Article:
Making an app installable

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Making an app installable I: The Manifest

One of the most powerful functions that PWA offers is the ability to add our web app to a device's home screen. This feature helps to bridge the gap between native and web apps, allowing for the latter to look and feel the "native" way.

Surprisingly, it doesn't require a lot of work. We will cover everything in the upcoming lessons.

What the feature boils down to is presenting users with ability to install our app onto their homescreens. In pratice, the ability takes form of an App Install Banner - a simple browser dialog. According to the official documentation, there are only few requirements:

  • The web app is not already installed
  • the user has interacted with the domain for at least 30 seconds
  • codebase includes a web app manifest
  • App is served over HTTPS
  • Has registered a service worker with a fetch event handler (currently necessary for Chrome on Android only)

Of course the two first ones are beyond our control, it's the user who decides for how long the interactions takes place or what is or isn't installed at their homescreens. As developers, we have to take care of the last three. Let's begin with the app manifest.

What is an app manifest?

App manifest is a simple JSON file, describing some of the properties the app has to have defined to utilize the PWA charm. In that, the file resembles an App Store description of a native app. It is possible that you have already stumbled upon it in some other projects' directories, escpecially the ones created using vue-cli or create-react-app boilerplate systems.

Minimal manifest.json consists of these fields:

  • name and short_name - either one. If both are provided, short_name is used on the user's home screen, launcher, or other places where space may be limited. name is used in the app install prompt.
  • icons - an array of objects represening images, each with its src, size and type fields. Must include 192px and 512px sized icons. Chrome will automatically scale the icon for the device. If you'd prefer to scale your own icons and adjust them for pixel-perfection, provide icons in increments of 48dp
  • start_url - tells the browser where your application should start when it is launched, and prevents the app from starting on whatever page the user was on when they added your app to their home screen. Add a query string to the end of the start_url to track how often your installed app is launched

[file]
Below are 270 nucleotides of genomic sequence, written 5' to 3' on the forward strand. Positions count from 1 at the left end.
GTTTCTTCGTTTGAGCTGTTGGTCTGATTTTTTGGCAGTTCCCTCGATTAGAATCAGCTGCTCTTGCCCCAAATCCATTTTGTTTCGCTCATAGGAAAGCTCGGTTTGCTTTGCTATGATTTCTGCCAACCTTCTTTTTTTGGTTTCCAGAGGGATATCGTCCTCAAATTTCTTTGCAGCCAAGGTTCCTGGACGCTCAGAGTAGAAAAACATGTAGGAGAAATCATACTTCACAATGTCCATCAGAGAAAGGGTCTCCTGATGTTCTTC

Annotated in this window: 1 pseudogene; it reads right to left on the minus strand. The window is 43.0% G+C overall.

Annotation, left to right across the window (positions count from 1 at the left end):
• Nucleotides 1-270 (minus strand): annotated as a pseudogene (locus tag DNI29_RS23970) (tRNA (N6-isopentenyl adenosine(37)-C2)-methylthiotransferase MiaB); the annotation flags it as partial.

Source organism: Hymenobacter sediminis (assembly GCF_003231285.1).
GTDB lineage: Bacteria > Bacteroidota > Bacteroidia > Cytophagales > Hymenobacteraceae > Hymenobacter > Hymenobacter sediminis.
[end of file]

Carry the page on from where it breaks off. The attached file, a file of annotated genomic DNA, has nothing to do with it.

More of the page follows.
• 
              "start_url": "/?utm_source=homescreen",
            
  • display
  • must be one of: fullscreen, standalone, or minimal-ui. It changes how much of browser UI is shown to the user and can range from "browser" (when the full browser window is shown) to "fullscreen" (when the app is full-screened).

A full list of the supported properties which can be used is found here.

Now, armed with the necessary theoretical background, let's create a manifest.json file on our own! Let's place it in the project's /static directory, hinting that we want to keep it as it is (static), rather than having it somehow processed, as we do with the .vue files, for example. Doing so in there means we no longer need the .gitkeep file, which was only ensuring the folder gets considered by the contol system we can freely get rid of it.


        {
        "short_name": "Agenda App",
        "name": "MDBootstrap Agenda App Demo",
        "icons": [
        {
        "src": "icons/Icon-36.png",
        "sizes": "36x36",
        "type": "image/png"
        },
        {
        "src": "icons/Icon-48.png",
        "sizes": "48x48",
        "type": "image/png"
        },
        {
        "src": "icons/Icon-72.png",
        "sizes": "72x72",
        "type": "image/png"
        },
        {
        "src": "icons/Icon-96.png",
        "sizes": "96x96",
        "type": "image/png"
        },
        {
        "src": "icons/Icon-120.png",
        "sizes": "120x120",
        "type": "image/png"
        },
        {
        "src": "icons/Icon-144.png",
        "sizes": "144x144",
        "type": "image/png"
        },
        {
        "src": "icons/Icon-152.png",
        "sizes": "152x152",